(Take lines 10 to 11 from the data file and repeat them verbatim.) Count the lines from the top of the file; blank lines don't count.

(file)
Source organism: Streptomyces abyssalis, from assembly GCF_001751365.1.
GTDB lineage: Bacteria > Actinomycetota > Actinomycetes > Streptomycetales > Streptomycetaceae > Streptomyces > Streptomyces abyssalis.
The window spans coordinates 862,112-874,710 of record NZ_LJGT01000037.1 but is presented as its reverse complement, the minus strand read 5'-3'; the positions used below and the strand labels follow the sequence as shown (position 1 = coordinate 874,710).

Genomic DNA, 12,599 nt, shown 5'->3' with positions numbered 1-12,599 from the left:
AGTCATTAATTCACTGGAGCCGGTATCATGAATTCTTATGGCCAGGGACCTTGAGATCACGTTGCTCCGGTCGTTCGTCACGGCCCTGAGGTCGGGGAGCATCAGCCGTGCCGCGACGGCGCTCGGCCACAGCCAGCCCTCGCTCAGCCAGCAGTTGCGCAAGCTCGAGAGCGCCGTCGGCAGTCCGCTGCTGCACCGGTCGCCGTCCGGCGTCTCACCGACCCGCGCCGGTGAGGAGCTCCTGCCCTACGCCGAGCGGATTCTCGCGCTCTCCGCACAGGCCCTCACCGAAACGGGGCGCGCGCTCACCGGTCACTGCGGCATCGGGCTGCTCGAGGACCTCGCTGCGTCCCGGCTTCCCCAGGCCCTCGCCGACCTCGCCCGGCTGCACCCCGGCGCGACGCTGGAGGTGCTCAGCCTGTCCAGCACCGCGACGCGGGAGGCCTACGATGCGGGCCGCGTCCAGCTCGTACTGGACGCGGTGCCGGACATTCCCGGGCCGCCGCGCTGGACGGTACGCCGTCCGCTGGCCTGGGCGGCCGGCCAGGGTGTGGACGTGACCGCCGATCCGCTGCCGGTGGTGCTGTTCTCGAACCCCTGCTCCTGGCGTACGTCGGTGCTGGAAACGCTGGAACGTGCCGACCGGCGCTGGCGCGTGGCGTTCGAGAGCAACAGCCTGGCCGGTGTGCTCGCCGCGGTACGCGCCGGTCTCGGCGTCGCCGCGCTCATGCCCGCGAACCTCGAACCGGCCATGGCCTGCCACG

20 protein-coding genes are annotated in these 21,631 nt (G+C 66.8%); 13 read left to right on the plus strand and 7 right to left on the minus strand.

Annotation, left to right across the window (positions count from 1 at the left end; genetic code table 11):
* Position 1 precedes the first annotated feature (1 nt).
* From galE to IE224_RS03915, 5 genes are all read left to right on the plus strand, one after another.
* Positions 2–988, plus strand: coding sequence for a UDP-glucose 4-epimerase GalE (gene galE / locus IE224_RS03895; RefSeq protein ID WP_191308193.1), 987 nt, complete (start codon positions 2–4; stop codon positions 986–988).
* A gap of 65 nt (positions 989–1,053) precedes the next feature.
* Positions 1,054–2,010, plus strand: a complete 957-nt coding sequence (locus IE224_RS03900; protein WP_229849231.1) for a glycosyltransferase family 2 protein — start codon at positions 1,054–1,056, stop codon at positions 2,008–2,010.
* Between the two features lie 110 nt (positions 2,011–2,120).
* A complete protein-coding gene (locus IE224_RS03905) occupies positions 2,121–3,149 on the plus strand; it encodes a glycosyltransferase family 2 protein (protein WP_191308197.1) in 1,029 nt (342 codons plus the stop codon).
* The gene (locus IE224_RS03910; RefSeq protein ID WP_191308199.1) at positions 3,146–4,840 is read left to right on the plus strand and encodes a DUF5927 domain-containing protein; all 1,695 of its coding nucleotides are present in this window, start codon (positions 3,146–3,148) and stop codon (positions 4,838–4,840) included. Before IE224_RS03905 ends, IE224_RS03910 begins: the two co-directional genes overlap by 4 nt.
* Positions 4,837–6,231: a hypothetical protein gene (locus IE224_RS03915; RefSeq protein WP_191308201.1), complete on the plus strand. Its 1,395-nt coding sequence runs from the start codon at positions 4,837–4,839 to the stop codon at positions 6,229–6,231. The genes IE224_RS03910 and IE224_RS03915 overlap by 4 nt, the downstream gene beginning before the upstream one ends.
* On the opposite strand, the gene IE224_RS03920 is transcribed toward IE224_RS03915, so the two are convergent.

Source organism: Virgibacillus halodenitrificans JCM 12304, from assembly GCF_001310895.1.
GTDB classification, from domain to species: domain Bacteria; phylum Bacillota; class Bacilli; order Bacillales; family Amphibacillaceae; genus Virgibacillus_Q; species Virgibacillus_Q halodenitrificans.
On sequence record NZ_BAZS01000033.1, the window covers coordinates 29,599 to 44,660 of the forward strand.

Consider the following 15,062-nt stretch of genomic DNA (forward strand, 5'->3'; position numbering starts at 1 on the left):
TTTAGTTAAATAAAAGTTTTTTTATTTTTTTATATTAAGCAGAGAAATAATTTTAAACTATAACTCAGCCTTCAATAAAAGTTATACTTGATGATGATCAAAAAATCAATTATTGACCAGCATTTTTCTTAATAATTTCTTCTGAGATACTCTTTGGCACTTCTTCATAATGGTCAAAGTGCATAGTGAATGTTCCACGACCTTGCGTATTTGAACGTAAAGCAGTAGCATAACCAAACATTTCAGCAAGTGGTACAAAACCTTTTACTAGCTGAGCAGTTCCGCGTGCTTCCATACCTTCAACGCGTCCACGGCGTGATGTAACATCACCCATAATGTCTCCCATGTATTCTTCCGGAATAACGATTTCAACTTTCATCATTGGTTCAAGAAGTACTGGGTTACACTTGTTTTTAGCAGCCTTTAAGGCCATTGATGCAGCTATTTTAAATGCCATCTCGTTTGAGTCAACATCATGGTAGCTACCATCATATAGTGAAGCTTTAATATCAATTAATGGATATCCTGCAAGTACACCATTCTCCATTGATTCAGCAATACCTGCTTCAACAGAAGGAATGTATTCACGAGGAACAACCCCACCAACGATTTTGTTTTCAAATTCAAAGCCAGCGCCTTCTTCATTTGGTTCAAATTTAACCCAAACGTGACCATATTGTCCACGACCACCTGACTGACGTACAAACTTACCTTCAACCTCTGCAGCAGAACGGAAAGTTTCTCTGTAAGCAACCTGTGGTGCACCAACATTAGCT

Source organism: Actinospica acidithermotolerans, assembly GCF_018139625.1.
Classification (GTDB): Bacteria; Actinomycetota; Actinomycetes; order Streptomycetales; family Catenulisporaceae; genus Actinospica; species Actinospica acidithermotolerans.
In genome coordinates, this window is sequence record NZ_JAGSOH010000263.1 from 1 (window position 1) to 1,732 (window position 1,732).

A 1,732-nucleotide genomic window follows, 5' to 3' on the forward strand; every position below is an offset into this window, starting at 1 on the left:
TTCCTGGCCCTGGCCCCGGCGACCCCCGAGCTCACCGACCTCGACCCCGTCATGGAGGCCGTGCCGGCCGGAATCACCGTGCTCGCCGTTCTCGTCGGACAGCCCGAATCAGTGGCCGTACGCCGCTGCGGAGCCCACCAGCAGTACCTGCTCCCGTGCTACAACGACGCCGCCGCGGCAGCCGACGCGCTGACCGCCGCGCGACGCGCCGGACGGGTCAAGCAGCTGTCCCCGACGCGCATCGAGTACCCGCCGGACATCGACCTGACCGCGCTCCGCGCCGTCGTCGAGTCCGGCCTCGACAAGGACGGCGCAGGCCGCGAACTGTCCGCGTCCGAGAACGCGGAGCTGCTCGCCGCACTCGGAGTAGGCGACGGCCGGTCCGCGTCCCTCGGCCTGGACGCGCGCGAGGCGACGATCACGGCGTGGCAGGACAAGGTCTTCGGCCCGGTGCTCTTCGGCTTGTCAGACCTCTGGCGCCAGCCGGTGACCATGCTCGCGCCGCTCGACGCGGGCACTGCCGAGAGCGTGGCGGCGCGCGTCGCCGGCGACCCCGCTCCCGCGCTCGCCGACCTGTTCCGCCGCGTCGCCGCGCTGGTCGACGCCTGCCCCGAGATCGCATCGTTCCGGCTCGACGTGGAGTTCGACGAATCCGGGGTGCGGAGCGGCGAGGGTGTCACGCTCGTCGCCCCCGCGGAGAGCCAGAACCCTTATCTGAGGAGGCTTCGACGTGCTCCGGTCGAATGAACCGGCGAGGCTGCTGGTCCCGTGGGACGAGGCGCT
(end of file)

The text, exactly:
* Positions 2–988, plus strand: coding sequence for a UDP-glucose 4-epimerase GalE (gene galE / locus IE224_RS03895; RefSeq protein ID WP_191308193.1), 987 nt, complete (start codon positions 2–4; stop codon positions 986–988).
* A gap of 65 nt (positions 989–1,053) precedes the next feature.